Letter | Published:

Neuronal plasticity and recovery of function in a polyclad flatworm

Subjects

Abstract

NEURONAL recovery of function, although well known in the lower metazoa, has received comparatively little attention or critical investigation. We have been able to demonstrate not only recovery of function but also the recruitment of pathways mediating aspects of feeding behaviour in the marine polyclad flatworm, Notoplana acticola. Unlike some freshwater planarians which regenerate lost parts readily and may even grow new brains, polyclads have limited powers of regeneration and the brain seems to be essential for any repair which takes place1. Three aspects of feeding behaviour were utilised in this study. When a normal intact flatworm is presented with food (dead adult brine shrimp) at its posterior laterial margin, that part of the margin in contact with the food is extended and grips the shrimp. This local response is followed by an ipsilateral turning and contraction which brings the anterior margin in contact with the food which it grips and then passes the shrimp towards the midventral mouth. After feeding on two or three shrimp, the worms are satiated and no longer respond to the presence of food. Both turning and satiation are altered when the brain is removed. Decerebrate animals do not turn, the local response is prolonged, and the food is passed directly to the mouth where it is swallowed. After the stomach is filled the worms continue to collect food which is piled under the mouth. This localised feeding response (LFR) continues to occur as long as food is presented. The presence of the brain is necessary to inhibit the LFR as well as to initiate turning and satiation.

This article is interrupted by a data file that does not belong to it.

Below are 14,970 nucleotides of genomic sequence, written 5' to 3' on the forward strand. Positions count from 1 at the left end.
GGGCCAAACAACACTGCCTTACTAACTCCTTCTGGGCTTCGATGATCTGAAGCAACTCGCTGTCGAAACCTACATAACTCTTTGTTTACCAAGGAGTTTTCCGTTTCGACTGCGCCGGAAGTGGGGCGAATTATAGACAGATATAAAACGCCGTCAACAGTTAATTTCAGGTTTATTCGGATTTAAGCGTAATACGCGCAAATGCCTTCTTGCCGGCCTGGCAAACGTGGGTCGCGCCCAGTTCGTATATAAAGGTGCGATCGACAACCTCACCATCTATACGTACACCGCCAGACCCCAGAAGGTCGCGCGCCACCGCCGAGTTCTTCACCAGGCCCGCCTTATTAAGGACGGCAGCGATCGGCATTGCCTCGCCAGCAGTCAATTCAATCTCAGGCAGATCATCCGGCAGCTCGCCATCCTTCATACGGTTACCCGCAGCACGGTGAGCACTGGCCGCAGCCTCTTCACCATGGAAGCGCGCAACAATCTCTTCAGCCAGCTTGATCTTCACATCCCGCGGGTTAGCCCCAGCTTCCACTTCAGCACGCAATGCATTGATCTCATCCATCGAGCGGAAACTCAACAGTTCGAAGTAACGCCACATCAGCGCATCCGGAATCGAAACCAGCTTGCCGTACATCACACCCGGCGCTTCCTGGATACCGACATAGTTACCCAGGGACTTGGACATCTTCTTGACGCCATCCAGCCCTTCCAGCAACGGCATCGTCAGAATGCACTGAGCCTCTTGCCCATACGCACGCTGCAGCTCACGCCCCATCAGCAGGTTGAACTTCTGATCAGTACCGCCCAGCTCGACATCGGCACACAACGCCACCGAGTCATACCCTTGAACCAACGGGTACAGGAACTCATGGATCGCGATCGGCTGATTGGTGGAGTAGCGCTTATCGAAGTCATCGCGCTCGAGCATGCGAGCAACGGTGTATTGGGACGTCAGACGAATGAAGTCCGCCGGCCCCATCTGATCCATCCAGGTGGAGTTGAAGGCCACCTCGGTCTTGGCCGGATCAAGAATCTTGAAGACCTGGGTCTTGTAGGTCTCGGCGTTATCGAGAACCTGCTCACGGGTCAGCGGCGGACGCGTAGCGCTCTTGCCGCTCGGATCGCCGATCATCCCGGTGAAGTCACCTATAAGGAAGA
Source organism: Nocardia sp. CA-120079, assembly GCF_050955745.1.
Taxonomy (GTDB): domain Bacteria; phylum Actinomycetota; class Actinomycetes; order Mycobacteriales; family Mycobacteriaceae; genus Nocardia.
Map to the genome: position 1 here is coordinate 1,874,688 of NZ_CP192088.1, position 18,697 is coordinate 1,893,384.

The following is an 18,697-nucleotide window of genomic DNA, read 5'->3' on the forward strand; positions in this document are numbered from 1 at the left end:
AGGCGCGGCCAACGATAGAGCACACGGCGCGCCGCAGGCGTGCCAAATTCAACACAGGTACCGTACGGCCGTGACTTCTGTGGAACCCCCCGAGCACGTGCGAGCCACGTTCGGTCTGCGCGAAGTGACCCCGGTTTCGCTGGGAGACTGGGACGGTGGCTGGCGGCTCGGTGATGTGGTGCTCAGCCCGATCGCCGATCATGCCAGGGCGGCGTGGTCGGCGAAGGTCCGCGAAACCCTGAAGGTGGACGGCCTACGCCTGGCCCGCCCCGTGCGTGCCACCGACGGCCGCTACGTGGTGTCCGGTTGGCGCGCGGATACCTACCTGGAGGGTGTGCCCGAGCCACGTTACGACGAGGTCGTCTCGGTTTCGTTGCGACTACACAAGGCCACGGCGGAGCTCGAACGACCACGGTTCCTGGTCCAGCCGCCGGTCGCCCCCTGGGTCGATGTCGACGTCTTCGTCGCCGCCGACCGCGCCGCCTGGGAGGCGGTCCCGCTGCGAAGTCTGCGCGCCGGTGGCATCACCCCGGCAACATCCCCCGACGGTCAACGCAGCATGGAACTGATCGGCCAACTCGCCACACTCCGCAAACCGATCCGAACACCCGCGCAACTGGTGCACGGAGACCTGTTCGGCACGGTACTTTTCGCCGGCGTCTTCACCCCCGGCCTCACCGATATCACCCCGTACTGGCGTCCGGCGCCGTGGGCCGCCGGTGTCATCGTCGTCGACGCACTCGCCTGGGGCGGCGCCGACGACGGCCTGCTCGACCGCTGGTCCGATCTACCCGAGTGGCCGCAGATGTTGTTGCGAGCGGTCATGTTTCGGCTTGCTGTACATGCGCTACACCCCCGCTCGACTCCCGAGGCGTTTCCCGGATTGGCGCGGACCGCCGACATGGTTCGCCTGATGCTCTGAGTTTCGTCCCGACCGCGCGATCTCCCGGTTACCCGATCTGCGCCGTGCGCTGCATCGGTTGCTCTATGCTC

Access optionsAccess options

Rent or Buy article

Get time limited or full article access on ReadCube.

from$8.99

All prices are NET prices.

References

  1. 1

    Olmstcad, J. M. D., J. exp. Zool., 36, 49–56 (1922).

  2. 2

    Best, J. B., and Rubinstein, I., Science, 135, 916–918 (1962).

Download references

Author information

Rights and permissions

To obtain permission to re-use content from this article visit RightsLink.

About this article

Further reading

Comments

By submitting a comment you agree to abide by our Terms and Community Guidelines. If you find something abusive or that does not comply with our terms or guidelines please flag it as inappropriate.